Glovebox Light

Apparently a glovebox light didn't fit with Honda's marketing strategy, the target demographic for which was outdoorsy types in their 20s. I guess being able to see what's in the glovebox at night is just too sissy for those rough-and-tumble surfer dudes.

There are basically two ways to go with this installation: LED or incandescent. The virtue of LEDs is that they draw so little power that you can run them off small batteries, avoiding the need to tap into the car's 12V power. Incandescents are brighter, with a nicer light temperature (even "white" LEDs tend to be bluish) and a wider diffusion pattern.

Removing the Cover Panel

Figure 1
Figure 2
Most of the plastic garnish on the Element is really easy to remove, but on the middle dash cover, Honda didn't quite get it right. In addition to the ubiquitous clips and tabs, there are two screws holding the cover to the underlying structure. They attach to common spring nuts (Figure 1). Unfortunately these screws are accessed from behind and below, making them a pain to remove even when things go right.

In this case, one of the screws had been overtightened and stripped during assembly at the factory, so the screw just turned and turned. I had to force the cover off. Happily, the structure that holds the spring nut broke off cleanly (Figure 2), and since I have no intention of putting either of the two screws back, there's no loss.


Figure 3
Figure 4
Many cars' glovebox lights have a plunger type switch, like the door switch in a refrigerator. I didn't have a small one in stock, but I did find a suitable microswitch in my junk box. At first I tried fabricating metal mounting brackets, but the necessity of custom-fitting made oak blocks a better choice: I could sand them to the desired profile by trial and error.

Once the switch assembly (Figure 3) was shaped to fit, I painted it and installed it above the glovebox. This required cutting out a section of the plastic lip and securing the switch assembly from above (Figure 4) with two screws. The spacing was close enough to perfect that I needed only to add a 1/8" thick adhesive silicone "foot" to the glovebox door to make it activate the switch. You can see the switch in context in Figure 5; from the driver's or passenger's eye level, it's barely visible.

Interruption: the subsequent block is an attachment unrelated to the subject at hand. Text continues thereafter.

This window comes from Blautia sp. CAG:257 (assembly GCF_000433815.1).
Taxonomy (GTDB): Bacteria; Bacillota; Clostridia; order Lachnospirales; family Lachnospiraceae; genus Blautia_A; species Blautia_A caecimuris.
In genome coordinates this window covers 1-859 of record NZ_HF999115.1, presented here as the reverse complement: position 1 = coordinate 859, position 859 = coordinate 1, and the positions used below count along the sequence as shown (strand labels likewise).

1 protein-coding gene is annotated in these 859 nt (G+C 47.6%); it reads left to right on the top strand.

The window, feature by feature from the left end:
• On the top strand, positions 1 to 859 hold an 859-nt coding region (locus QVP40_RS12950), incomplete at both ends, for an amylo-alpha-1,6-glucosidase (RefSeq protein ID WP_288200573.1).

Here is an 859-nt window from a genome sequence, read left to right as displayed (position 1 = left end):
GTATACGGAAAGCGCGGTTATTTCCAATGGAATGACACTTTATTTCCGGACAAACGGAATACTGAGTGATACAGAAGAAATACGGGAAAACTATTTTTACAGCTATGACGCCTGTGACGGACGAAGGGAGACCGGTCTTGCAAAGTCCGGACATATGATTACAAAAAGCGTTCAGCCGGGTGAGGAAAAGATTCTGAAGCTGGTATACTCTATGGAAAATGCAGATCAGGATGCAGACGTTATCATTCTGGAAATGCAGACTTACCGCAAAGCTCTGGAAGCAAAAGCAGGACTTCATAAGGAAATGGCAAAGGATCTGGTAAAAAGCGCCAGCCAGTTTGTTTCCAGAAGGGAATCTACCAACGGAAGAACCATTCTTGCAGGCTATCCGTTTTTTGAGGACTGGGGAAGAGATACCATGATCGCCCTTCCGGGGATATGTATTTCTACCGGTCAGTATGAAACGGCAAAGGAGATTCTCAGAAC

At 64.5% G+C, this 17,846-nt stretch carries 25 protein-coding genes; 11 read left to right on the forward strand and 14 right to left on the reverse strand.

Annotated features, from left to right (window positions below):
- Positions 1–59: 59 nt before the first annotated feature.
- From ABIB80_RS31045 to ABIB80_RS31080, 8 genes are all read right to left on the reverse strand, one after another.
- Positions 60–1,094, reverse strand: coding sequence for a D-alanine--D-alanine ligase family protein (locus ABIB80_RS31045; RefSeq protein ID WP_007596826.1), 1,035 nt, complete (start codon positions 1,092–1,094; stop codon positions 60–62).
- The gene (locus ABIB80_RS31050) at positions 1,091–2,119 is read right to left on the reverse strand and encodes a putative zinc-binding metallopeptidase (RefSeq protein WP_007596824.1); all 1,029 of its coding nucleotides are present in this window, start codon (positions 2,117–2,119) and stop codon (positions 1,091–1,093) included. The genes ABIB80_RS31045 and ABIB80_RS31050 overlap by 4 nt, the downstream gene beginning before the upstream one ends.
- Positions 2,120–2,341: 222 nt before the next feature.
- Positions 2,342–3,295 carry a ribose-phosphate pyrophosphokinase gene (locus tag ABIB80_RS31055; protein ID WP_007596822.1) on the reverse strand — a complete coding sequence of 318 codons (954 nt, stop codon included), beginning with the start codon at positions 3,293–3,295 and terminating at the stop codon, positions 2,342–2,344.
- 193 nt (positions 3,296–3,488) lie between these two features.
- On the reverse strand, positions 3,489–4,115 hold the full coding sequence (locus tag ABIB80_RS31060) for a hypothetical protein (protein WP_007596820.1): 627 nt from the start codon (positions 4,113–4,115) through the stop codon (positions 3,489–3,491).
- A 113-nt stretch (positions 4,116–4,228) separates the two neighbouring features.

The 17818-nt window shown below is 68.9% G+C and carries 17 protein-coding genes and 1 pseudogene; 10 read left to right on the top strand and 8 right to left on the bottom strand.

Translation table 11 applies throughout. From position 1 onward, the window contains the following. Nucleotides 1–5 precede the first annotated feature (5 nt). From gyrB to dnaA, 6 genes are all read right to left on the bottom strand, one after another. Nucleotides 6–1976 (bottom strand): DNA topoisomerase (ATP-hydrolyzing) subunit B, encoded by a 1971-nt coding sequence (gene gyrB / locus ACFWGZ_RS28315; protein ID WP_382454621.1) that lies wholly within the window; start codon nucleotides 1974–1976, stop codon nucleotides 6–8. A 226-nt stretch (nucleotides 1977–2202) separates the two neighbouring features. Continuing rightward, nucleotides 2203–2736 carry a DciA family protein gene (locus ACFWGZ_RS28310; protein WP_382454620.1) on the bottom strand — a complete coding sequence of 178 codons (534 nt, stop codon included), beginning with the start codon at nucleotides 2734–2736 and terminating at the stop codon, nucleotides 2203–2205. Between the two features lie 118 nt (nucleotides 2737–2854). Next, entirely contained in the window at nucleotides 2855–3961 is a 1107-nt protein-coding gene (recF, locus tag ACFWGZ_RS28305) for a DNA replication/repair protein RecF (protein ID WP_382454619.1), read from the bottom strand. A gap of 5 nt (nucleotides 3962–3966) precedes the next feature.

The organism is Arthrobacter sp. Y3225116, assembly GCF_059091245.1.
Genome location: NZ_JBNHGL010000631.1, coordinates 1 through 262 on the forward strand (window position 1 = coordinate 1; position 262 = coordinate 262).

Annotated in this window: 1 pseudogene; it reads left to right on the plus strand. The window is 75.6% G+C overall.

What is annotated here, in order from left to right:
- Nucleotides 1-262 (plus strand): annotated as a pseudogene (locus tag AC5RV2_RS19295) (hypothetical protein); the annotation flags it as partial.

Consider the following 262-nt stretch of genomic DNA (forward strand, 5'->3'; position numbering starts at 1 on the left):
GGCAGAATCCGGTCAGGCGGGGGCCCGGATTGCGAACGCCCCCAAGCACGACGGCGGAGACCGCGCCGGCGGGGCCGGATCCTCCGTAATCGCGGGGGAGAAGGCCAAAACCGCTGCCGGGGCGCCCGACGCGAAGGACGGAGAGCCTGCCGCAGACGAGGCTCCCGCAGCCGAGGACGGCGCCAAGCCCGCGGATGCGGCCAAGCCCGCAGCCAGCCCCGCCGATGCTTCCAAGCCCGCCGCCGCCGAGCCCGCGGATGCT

Figure 5


Figure 6
On the first go-around, I used a Nite Ize brand LED conversion kit for Mini Mag flashlights (Figure 6), powered by two AAA cells. I was dissatisfied with this setup because the light was too tightly focused and too blue for my taste. I also didn't like the idea of periodically having to pull the cover and change the batteries.

The result can be seen in Figure 7. The light is a little less blue than it appears in the photo, and of course brighter as well, since I used ambient light in the photo to provide context. Even so, I wasn't completely happy, so it was back to the drawing board.

Figure 7

Figure 8
Figure 9
I found a suitable wedge style socket (Echlin LS6472, Figure 8) and 3 watt bulb at NAPA. Because the plastic above the glovebox is thicker than whatever application the socket was originally intended for, I had to widen the grooves in the locking tangs (Figure 9).

On the car, I drilled and filed a suitable hole for the socket (Figure 10; the two small holes on either side are left over from the prior LED installation). The fore-and-aft placement is actually pretty critical here. There's a metal lip underneath, beginning about 1/2" from the aft crease, that interferes with working the material and fitting the socket. If I were to do it again, I'd place the hole about 1/8" forward of its present location. That would require removing the upper cover, which hindered drilling and filing somewhat.

The socket locks in place with a little clockwise turn (Figure 11) and just fits under the middle dash cover—which happily covers all this ugliness.

Figure 10
Figure 11
Figure 12


Unswitched 12V comes from a relay socket, previously jumpered to make the rear power outlet always on. The new jumper is tapped with a second wire (Figure 12).


... are good! The light is sufficiently bright, a pleasant temperature, and widely diffused (Figure 13).

Figure 13

Another Method

Clex2 has done a nice glovebox light using BMW parts. See his writeup at Element Owner's Club.

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